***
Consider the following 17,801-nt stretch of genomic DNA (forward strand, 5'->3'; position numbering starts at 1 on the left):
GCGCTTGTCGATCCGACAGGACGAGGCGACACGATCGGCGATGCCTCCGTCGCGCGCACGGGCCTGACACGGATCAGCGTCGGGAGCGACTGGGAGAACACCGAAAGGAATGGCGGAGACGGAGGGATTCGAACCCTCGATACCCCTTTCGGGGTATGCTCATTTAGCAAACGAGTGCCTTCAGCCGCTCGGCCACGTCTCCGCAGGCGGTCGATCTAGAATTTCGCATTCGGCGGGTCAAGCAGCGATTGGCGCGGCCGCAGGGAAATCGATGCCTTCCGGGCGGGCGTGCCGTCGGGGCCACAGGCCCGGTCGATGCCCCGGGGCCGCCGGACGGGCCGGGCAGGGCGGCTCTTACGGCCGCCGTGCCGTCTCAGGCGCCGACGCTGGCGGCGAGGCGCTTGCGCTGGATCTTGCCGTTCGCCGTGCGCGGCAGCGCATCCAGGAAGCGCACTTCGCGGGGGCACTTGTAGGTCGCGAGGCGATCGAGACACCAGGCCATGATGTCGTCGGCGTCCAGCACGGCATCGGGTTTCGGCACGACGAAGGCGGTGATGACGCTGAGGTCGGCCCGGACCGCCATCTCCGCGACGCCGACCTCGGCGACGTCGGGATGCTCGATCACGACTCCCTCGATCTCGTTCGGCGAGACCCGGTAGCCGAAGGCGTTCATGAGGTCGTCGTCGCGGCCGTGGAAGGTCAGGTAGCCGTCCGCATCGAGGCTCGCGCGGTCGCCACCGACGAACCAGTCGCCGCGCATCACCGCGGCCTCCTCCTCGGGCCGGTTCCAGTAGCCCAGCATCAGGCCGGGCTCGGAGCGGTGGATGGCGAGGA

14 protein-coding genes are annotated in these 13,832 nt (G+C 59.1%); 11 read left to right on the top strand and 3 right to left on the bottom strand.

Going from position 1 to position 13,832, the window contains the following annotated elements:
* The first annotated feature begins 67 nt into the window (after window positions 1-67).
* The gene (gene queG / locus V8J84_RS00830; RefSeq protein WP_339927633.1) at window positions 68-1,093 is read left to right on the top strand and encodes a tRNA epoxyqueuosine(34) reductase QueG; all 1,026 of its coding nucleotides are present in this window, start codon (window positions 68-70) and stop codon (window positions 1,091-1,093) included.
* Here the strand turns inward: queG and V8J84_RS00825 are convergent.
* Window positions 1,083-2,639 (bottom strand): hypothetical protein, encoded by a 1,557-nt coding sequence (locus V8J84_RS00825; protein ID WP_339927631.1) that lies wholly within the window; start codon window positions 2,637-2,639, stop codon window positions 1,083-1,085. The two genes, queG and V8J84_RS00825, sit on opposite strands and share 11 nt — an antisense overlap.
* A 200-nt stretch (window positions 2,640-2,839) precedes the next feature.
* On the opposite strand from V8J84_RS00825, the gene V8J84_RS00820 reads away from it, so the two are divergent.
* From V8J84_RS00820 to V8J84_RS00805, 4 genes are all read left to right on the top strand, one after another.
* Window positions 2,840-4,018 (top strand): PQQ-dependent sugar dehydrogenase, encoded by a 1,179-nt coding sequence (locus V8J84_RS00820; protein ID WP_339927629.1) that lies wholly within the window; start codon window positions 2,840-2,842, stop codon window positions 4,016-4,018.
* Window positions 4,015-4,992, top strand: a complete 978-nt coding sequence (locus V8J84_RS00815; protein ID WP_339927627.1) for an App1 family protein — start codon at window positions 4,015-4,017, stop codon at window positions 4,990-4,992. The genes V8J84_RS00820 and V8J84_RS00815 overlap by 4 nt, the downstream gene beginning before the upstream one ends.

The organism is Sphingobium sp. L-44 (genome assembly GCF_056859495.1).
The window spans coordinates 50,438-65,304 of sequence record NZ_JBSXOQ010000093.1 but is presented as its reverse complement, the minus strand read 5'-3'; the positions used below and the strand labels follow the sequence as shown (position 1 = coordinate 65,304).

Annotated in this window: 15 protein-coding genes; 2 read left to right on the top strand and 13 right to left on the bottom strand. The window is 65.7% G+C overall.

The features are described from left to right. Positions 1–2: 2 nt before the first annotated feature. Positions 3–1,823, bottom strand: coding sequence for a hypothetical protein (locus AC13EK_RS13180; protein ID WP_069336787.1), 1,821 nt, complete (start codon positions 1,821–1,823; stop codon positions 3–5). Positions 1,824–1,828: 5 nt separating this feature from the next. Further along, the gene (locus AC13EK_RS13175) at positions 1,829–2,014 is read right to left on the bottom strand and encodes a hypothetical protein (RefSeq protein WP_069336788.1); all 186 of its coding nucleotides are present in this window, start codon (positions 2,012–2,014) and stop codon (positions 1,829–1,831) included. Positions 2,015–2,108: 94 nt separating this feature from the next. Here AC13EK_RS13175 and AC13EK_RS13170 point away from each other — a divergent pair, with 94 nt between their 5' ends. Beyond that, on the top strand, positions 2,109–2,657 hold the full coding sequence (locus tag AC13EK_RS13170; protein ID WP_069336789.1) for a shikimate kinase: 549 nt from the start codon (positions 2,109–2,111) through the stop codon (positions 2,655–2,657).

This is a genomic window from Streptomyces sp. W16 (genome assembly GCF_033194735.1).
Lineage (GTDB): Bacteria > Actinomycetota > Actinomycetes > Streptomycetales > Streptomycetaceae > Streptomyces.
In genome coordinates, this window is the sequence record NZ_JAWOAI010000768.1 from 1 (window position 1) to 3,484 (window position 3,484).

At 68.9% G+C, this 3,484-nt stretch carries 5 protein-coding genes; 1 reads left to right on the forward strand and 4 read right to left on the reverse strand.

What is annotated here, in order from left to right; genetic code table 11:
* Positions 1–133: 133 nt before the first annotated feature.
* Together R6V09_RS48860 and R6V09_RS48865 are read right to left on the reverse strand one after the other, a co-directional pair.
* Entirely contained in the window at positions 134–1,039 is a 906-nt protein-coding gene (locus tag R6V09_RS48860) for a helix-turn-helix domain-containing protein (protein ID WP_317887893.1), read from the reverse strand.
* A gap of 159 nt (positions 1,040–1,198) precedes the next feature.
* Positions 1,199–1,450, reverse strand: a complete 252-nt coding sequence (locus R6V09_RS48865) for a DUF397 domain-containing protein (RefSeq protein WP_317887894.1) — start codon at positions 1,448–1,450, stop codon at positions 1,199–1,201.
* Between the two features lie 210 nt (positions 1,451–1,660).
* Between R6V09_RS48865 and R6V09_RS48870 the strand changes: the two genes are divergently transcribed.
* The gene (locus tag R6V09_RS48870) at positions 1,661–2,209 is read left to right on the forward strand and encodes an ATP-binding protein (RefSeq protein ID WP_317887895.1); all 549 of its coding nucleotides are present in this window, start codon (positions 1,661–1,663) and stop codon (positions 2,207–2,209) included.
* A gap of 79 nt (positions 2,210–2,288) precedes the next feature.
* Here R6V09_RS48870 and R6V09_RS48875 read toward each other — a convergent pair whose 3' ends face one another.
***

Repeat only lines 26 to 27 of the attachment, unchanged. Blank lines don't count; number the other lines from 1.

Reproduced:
* A gap of 159 nt (positions 1,040–1,198) precedes the next feature.
* Positions 1,199–1,450, reverse strand: a complete 252-nt coding sequence (locus R6V09_RS48865) for a DUF397 domain-containing protein (RefSeq protein WP_317887894.1) — start codon at positions 1,448–1,450, stop codon at positions 1,199–1,201.